Roland Emmerich has never been a subtle filmmaker. Since making a name for himself with 1994’s Stargate and defining the modern day disaster film with 1996’s Independence Day, Emmerich has been more or less chasing the ability to repeat that success. He’s returned to the disaster film on countless occasions, including the ill-conceived Godzilla remake, the Al Gore worst nightmare parable The Day After Tomorrow, and the rather timely 2012, who’s paranoia inducing marketing literally told people to Google search 2012.
This time, Emmerich has returned to the weekend which made him famous, the late June/early July sweetspot where he made his name with White House Down. If you felt like you’ve seen this movie earlier this year, don’t worry, it’s nearly identical to March’s Olympus Has Fallen in plotting, but for those new to the film, I’ll break it down.
White House Down is closer to Die Hard than the disaster films Emmerich cut his teeth upon. On paper, it sounds like a rousing good time at the movies – US Capitol Police officer John Cale (Channing Tatum) is looking to redeem himself and get in his daughter’s good graces by becoming a part of the Secret Service. On the day of his interview, the White House and Capitol building are seized by a terrorist group, and Cale ends up not only having to protect his daughter (Joey King), but also the President himself, played by Jamie Foxx.
The issue with the film isn’t the plotting – the concept is rather solid, and could be played pretty well with the proper script. But that’s exactly where the problem lies. The script, written by James Vanderbilt (who shockingly is also responsible for Zodiac and the Amazing Spider-Man films), is full of far too many coincidences, Checkov’s Gun moments and idiotic lines and moments to be taken remotely seriously. If the film were going for a cheeseball feel, a’la some of the classic action movies of the 1980’s such as Commando, that’d be one thing, but White House Down is played 100% genuine. There’s no wink, let alone a nod, and the film is simply embarrassing. As you (if you?) watch the first two acts of the film, make note of every quirky detail – chances are, they will all pay off in the most groan inducing way. Emmerich has never been a filmmaker who leaned towards subtly, but in the case of this film, he’s going for the boldest, most obvious audience pandering moments he can.
That being said, the cast tries adeptly to make chicken salad out of these chicken droppings, for the most part. Channing Tatum’s charisma shines through, even if his character is first introduced as having a recurring issue with squirrels in birdhouses. Yes, that’s how they decide to introduce our hero, as having trouble dispatching a squirrel. Luckily, he’s flanked by A-List talent, including Maggie Gyllenhaal (who deserves some sort of award for spouting off the terrible lines she’s given without so much of a wince), the always dependable Richard Jenkins (The Cabin in the Woods) as the Speaker of the House, and James Woods, who stars as a retiring secret service agent on – of course – the last day of his service. Woods appears to be the only one who understands how ridiculous the script is, and he hams it up so much that I feel like his appearance renders the film non-Kosher. As for Jamie Foxx as the President? Well, he and Tatum are a blast to watch play off each other, giving the film some buddy cop moments. However, he shifts between an indifferent Obama impression and generally just being Jamie Foxx on film, sadly putting White House Down on the list of films he sleepswalks through, as opposed to those where he has stood tall as a talent worth notice.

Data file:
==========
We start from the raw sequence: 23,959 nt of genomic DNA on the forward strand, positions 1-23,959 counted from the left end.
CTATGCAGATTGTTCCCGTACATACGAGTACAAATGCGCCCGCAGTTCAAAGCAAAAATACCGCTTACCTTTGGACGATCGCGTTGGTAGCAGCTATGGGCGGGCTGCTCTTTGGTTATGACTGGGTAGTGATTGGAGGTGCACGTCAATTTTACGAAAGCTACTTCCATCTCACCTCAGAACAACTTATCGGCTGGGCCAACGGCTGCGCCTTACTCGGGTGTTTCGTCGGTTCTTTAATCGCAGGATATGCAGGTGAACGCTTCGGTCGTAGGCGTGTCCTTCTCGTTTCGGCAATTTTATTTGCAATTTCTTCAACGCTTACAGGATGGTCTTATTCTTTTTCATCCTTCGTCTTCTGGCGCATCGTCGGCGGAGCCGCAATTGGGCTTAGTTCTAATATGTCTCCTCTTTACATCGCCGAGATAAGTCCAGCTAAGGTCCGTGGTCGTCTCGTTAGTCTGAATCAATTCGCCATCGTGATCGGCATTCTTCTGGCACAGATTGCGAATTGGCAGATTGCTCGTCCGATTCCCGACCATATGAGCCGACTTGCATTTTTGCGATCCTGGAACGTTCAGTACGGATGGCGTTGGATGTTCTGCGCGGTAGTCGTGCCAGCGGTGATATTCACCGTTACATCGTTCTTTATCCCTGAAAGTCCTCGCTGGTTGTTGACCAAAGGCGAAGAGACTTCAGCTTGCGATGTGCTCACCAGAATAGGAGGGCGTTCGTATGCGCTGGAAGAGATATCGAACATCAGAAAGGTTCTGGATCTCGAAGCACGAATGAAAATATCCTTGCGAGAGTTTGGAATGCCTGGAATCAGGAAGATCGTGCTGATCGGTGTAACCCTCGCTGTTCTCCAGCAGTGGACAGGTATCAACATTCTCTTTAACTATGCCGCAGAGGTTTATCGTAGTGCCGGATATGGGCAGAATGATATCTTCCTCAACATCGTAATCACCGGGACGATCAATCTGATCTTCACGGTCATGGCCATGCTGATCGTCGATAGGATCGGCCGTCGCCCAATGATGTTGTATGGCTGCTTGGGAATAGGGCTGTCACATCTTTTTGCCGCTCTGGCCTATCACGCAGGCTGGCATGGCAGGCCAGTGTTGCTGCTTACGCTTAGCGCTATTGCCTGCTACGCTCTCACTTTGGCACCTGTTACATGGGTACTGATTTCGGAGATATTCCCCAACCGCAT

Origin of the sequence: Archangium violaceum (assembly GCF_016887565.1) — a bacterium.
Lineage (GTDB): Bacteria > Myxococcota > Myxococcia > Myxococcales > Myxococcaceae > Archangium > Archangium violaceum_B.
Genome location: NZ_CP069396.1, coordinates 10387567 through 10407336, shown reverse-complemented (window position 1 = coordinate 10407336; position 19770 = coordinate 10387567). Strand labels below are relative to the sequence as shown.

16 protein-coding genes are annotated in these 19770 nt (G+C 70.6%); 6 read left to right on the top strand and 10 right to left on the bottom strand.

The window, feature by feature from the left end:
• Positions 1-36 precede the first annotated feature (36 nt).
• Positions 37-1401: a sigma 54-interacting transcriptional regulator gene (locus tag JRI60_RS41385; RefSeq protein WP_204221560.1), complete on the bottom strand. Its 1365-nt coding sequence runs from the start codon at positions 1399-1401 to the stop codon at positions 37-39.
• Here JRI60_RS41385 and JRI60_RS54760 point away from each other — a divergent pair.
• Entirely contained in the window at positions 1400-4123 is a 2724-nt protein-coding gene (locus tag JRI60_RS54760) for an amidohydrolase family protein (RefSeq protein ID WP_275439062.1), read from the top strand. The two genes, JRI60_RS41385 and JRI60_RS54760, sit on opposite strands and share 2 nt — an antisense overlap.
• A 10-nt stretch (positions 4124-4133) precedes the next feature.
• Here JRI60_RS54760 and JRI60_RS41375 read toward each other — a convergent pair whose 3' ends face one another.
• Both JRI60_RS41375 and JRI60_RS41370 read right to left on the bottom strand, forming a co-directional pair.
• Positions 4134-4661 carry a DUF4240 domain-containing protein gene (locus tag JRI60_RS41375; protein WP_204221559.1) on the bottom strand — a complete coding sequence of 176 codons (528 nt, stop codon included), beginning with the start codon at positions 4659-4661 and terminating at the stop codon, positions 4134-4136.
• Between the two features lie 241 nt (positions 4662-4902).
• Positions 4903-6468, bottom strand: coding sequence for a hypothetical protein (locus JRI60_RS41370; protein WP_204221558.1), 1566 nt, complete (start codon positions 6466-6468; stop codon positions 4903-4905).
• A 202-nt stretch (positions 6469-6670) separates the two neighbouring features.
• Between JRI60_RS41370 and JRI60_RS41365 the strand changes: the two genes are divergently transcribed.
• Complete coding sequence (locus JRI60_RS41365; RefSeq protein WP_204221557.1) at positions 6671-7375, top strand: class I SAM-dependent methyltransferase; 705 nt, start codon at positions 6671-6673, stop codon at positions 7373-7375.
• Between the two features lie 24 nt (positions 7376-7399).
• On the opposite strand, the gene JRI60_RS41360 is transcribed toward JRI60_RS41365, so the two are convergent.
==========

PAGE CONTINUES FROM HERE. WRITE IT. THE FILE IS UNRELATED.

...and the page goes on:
I’m not sure if I’ve grown cynical with age or I’m no longer the target demographic for most films, as while I found myself agast at the incredibly clumsy and pandering script, the audience at the preview screening ate it up in spades. As I found myself jaw agape at some of the silliest moments in the film (mild spoiler: the end sequence is built around, I kid you not, flag waving), the audience cheered and even applauded. As the last reel showed on screen, ending with a triumphant shot of a destroyed but still standing tall Washington DC, one man loudly, and without a hint of irony in his voice pumped up with a loud “OH YEAH!”.
Congratulations, world – if such bold, pandering patriotism matched with dumbfounding, don’t leave a rock untouched storytelling is your bag, White House Down is going to be your favorite movie of the summer. As for me, I’ll be detoxing with constant watches of 21 Jump Street and Django Unchained, to remind me what the leads are like in films worthy of their skills. Avoid this mess.
White House Down opens on Friday, June 28th.